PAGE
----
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Do You Need New Windshield Wipers?

replacing windshield wipersWindshield wipers are a life saver during a downpour of rain or when snow flurries flutter down from the sky. Imagine how difficult driving could be without them. Fortunately, you won’t have to if you take our advice on when to replace windshield wipers. Read on to learn everything there is to know about windshield wipers from what they’re made of, how to care for them, and when to change them.

What They’re Made Of

Windshield wipers are comprised of both metal and rubber components. The frame of a windshield wiper is made out of aluminum with some smaller parts made from steel. Wiper blades, the rubber strip that makes connection with your windshield, is made of rubber or other synthetic compounds. Because this portion of the wiper is made of rubber, it is often affected by the elements including heat from the sun, cold weather conditions, and airborne debris such as leaves and dirt. While they tend to last longer than the rubber components, the metal parts do eventually wear out from age and usage.

When to Change Windshield Wipers

Replacing windshield wipers is a fairly easy task to complete. Sizes can vary per vehicle, so be sure to refer to your owner’s manual for proper size. A good rule of thumb is to replace them at least once per year. However, for drivers that live in colder or drier climates, it is recommended to replace them more frequently, such as every six months. Each time you take your vehicle in for service, have an experienced technician visually inspect them. A technician will look for signs of wear including:

    • Torn or loose rubber
    • Rigid, inflexible rubber
    • Curling or bending toward or away from the windshield
    • Missing or broken pieces in the rubber
    • Cracks or breaks in the frame

How do you know when you need new windshield wipers?

While a technician may be able to point out when wiper blades need to be replaced, there are some signs that you’ll notice while using them that may indicate replacement is necessary. Symptoms include:

    • Streaks across the windshield when in use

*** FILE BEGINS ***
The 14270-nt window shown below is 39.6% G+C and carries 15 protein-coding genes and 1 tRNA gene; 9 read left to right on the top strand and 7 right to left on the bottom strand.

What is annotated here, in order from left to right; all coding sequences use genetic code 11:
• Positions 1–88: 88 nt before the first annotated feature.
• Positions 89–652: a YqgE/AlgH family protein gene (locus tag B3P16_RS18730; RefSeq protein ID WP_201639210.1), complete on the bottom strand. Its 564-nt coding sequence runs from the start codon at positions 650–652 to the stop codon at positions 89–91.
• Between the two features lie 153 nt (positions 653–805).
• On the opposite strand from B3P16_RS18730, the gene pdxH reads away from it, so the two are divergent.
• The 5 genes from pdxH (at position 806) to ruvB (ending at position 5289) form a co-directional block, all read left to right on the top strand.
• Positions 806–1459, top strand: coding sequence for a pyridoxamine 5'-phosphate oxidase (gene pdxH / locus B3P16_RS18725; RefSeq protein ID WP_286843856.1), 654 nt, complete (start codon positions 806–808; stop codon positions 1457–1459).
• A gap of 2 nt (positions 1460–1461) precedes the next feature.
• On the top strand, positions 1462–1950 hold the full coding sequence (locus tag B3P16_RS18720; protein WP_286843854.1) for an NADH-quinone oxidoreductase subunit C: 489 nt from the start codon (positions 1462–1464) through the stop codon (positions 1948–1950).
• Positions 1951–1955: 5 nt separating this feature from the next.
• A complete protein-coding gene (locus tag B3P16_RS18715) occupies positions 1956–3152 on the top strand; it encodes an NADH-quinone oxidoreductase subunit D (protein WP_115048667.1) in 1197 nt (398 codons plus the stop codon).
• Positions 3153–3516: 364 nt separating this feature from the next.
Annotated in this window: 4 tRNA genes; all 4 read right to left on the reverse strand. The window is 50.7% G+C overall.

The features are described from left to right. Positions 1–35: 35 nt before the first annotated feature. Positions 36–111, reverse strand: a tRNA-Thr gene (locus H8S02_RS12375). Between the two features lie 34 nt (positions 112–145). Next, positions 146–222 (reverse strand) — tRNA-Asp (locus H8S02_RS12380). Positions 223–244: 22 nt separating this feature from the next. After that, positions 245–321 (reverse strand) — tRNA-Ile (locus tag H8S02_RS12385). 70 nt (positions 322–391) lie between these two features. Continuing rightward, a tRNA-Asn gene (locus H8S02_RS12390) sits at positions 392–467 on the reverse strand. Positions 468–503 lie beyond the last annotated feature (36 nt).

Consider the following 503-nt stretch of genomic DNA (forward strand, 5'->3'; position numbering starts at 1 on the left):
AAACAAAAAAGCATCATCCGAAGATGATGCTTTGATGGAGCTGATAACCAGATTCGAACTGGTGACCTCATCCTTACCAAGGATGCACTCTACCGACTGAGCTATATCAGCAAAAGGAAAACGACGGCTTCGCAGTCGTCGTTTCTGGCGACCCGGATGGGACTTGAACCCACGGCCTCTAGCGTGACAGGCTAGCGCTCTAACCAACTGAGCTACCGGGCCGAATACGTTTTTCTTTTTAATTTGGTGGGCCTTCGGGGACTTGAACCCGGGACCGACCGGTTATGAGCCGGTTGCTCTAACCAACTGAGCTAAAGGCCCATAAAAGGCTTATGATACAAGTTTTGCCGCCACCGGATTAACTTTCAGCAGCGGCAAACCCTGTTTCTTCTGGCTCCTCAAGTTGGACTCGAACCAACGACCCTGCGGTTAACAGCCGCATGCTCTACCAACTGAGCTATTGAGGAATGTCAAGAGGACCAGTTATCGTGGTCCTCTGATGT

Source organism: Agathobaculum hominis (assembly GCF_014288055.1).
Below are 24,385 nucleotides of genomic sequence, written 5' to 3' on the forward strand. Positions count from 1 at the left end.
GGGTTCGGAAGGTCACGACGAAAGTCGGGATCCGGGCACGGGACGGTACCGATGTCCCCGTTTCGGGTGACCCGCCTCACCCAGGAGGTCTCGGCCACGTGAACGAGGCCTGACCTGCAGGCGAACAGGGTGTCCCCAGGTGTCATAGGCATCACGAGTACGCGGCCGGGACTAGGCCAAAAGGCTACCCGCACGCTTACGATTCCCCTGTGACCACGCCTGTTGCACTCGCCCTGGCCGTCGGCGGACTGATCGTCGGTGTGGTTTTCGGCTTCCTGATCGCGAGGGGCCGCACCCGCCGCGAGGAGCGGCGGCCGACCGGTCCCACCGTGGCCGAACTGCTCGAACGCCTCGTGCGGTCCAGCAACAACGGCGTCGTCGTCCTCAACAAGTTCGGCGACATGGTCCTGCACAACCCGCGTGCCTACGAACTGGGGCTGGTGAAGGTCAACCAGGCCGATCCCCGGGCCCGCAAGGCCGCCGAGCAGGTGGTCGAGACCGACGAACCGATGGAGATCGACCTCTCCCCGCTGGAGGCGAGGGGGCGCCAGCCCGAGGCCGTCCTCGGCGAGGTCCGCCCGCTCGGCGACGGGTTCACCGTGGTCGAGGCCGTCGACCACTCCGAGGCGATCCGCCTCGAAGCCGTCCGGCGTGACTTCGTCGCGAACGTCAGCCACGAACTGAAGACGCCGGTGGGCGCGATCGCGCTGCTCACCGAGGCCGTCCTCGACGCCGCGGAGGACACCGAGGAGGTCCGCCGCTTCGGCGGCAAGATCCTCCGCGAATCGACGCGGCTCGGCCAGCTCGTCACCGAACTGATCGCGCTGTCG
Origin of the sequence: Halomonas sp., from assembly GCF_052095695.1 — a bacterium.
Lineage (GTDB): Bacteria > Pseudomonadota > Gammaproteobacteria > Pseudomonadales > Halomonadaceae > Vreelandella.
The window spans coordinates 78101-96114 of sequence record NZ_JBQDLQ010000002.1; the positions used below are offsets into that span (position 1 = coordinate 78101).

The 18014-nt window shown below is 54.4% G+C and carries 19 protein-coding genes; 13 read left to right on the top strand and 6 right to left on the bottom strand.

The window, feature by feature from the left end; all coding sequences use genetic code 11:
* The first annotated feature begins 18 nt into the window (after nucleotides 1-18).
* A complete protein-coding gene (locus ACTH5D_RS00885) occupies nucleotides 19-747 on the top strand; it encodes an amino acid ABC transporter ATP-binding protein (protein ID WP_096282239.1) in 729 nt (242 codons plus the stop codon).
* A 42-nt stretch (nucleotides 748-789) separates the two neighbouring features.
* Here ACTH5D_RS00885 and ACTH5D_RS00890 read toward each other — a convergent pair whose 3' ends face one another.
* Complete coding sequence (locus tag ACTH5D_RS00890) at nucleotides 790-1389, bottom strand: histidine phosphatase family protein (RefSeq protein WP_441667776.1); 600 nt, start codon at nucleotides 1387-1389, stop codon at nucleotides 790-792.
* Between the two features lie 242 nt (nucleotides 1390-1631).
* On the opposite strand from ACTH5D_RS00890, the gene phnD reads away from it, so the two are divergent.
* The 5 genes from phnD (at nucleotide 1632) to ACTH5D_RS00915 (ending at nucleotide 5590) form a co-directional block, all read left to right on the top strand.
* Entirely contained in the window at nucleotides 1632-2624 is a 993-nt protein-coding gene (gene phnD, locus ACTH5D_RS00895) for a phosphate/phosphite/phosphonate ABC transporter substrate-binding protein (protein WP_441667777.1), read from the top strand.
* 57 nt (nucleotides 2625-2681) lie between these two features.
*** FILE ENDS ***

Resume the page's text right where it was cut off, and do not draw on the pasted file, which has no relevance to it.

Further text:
• Unusual squeaks, squeals, or creaks while in motion
    • Poor contact with windshield
    • Missed spots while wiping

To care for them in between replacements, use a soft, damp cloth to wipe the blades and gently replace them on the windshield to avoid bending or breaking the frame.

Windshield Wipers and Winter Weather

In colder climates where freezing temperature or snow is a regular occurrence, it’s common for wiper blades to freeze to the windshield. Check your windshield wipers prior to entering your vehicle to make sure they have not frozen to your windshield. If this happens to you:


  1. Mix a solution of room-temperature water and 60% vinegar or alcohol into a spray bottle and spray the wiper.
  2. Turn on the vehicle and allow the defroster to start defrosting the windshield.
  3. Remove any snow buildup with a snow brush.
  4. Scrape any ice off the windshield before engaging the wiper blades. Avoid using the scraper on anything other than the windshield.


  1. Use the wipers to remove ice from your windshield! Use the ice scraper only.
  2. Pour hot water onto the windshield or wiper blades which could cause the windshield to crack.
  3. User the washer fluid. In some vehicles, using the washer fluid triggers the wipers to engage. Using this feature when wipers are frozen can place unnecessary strain on the wiper motors and cause them to burn out prematurely.

There’s a few things you can do to help prepare your windshield wipers for the wintery season. For example, change your wiper fluid to a winter formulated fluid or purchase wiper blades designed for colder weather. Some winter wiper blades are even equipped with studs to help break through ice. For ordinary wiper blades, you can prevent windshield wipers from freezing by placing a towel or piece of cloth between them or over them overnight. Cover the entire windshield as well to prevent it from freezing. When parking, lift the wiper arm up and off the windshield to keep the rubber away from the cold glass and snow.